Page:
After a judge frees six men convicted of attacking two 12-year-old girls, saying they were led on, one of the victims talks about the sickening events of that night...
At first, she is almost too nervous to speak, but with her mother’s gentle encouragement, she tentatively begins to find the words.
She hopes, she says, that ‘people won’t judge her’ or think she is ‘messed up’ or that she is a ‘bad girl’.
‘I’m really not,’ she says pitifully.
That a 13-year-old girl should even feel the need to defend her reputation and character in such a way is perhaps the saddest aspect of what you are about to read. Katie (not her real name) was just 12 when she and a friend, also aged 12, went with six young men to a park in Reading where ‘something terrible’ happened.
Sadly, it doesn’t take a genius to work out what that ‘something terrible’ was.
The six men — all promising local footballers — claimed they thought the girls were at least 16, but they were subsequently convicted of statutory rape because, in the eyes of the law, the girls were unable to give their consent.
Last week, though, the defendants were controversially freed from jail after the Appeal Court ruled that the girls had ‘wanted sex’.
In other words, according to the judgment, Katie and her friend — both just 12, remember — were not really victims at all. Worse, it gave credence to the view, in the eyes of some, at least, that they were actually to blame for getting the six footballers, aged between 18 and 21, including a former member of Reading FC’s academy, into trouble and ruining their careers. Already, Katie has received a string of hateful text messages.
‘It’s all your fault,’ said one particularly vile response. Another asked: ‘How can you live with yourself?’
‘It didn’t make me feel very nice,’ says Katie.
The incident in the park, and its aftermath, have been a personal tragedy for Katie, who is now receiving counselling.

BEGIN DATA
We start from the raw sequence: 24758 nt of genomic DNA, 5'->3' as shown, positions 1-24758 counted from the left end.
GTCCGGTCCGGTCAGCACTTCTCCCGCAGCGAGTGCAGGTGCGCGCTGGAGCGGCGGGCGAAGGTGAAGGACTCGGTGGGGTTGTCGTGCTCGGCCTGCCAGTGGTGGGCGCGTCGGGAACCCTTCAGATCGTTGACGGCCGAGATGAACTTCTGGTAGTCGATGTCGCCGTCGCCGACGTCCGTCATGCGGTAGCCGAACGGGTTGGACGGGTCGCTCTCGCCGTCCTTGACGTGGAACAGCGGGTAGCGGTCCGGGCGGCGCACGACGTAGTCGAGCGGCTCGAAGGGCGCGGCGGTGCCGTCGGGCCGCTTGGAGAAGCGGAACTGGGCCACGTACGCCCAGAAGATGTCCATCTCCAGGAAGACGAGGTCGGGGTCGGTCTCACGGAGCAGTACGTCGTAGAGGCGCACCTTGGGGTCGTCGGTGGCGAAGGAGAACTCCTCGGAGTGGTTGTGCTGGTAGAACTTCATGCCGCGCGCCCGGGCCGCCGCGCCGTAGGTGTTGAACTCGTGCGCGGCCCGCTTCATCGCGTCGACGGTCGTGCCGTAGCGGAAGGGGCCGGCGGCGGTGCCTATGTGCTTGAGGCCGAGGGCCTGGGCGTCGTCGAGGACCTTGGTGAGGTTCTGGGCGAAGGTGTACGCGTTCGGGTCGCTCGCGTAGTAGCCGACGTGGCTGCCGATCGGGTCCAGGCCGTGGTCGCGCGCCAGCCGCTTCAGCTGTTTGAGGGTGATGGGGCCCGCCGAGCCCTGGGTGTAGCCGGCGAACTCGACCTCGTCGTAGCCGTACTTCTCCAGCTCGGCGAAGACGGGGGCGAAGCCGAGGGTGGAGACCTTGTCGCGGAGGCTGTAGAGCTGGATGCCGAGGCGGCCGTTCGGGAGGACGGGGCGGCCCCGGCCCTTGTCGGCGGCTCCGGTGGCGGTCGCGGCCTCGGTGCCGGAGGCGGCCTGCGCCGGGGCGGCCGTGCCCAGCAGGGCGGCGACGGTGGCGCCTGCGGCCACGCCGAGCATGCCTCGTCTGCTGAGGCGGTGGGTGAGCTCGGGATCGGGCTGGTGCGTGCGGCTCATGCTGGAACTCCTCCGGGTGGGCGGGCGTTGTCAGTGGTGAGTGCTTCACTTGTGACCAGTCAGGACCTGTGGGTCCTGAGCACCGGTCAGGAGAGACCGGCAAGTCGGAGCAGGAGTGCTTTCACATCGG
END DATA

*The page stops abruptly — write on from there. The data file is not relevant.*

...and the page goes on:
But the tragedy spreads wider, for the case also exposes the increasing sexualisation of children and the sickening culture of group sex, which somehow seems to have become acceptable behaviour for a growing number of predatory teenage males. Anyone who is in any doubt should read the comments of the original trial judge, who said that the six accused standing in the dock in front of him in March this year had treated Katie and her friend ‘as if they were pieces of flesh’, before sentencing them to two years.
The judge’s words seem especially chilling when you meet Katie.
She is in her school uniform, sitting anxiously in the living room of her home. Her exceptionally pretty features are framed by a sweet brown bob. Katie loves photography and is getting a camera for her birthday. She is doing well at school. One of her favourite TV programmes is EastEnders. In her bedroom, which is as neat as a new pin, there are CDs of High School Musical and 17 Again, starring teen heart-throb Zac Efron. In the corner is a guitar.
‘I’m not very good,’ she says modestly.
‘Yes, you are,’ her mother says proudly.
Her parents split up when she was a baby, but she sees her dad regularly.
She lives with her mum and step-father, who runs his own business, in a detached house in a ‘picture postcard’ resort in the West Country. They moved there from their native Reading in 2009.
Katie, like many girls her age, has begun to wear make-up. She looks older than 13, but does not seem precocious in any way. On the contrary, when we meet, she is softly spoken and endearingly shy.